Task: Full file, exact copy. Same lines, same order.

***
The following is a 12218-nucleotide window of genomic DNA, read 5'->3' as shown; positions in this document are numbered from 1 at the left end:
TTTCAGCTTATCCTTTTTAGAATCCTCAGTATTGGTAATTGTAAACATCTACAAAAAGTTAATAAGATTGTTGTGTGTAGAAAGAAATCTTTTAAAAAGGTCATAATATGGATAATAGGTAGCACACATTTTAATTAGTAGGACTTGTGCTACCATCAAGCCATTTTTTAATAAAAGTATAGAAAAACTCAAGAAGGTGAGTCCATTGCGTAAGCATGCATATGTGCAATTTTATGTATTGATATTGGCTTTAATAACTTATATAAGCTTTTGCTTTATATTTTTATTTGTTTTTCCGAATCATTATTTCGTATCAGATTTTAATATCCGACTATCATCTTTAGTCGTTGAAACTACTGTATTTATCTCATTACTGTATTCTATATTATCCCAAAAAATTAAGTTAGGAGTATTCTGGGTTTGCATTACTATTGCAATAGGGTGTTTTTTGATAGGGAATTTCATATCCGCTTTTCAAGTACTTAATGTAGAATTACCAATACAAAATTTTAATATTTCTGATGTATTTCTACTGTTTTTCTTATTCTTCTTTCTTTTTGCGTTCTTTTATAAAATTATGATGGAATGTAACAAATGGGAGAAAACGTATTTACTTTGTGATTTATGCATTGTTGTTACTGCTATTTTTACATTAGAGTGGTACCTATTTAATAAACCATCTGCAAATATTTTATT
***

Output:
The following is a 12218-nucleotide window of genomic DNA, read 5'->3' as shown; positions in this document are numbered from 1 at the left end:
TTTCAGCTTATCCTTTTTAGAATCCTCAGTATTGGTAATTGTAAACATCTACAAAAAGTTAATAAGATTGTTGTGTGTAGAAAGAAATCTTTTAAAAAGGTCATAATATGGATAATAGGTAGCACACATTTTAATTAGTAGGACTTGTGCTACCATCAAGCCATTTTTTAATAAAAGTATAGAAAAACTCAAGAAGGTGAGTCCATTGCGTAAGCATGCATATGTGCAATTTTATGTATTGATATTGGCTTTAATAACTTATATAAGCTTTTGCTTTATATTTTTATTTGTTTTTCCGAATCATTATTTCGTATCAGATTTTAATATCCGACTATCATCTTTAGTCGTTGAAACTACTGTATTTATCTCATTACTGTATTCTATATTATCCCAAAAAATTAAGTTAGGAGTATTCTGGGTTTGCATTACTATTGCAATAGGGTGTTTTTTGATAGGGAATTTCATATCCGCTTTTCAAGTACTTAATGTAGAATTACCAATACAAAATTTTAATATTTCTGATGTATTTCTACTGTTTTTCTTATTCTTCTTTCTTTTTGCGTTCTTTTATAAAATTATGATGGAATGTAACAAATGGGAGAAAACGTATTTACTTTGTGATTTATGCATTGTTGTTACTGCTATTTTTACATTAGAGTGGTACCTATTTAATAAACCATCTGCAAATATTTTATT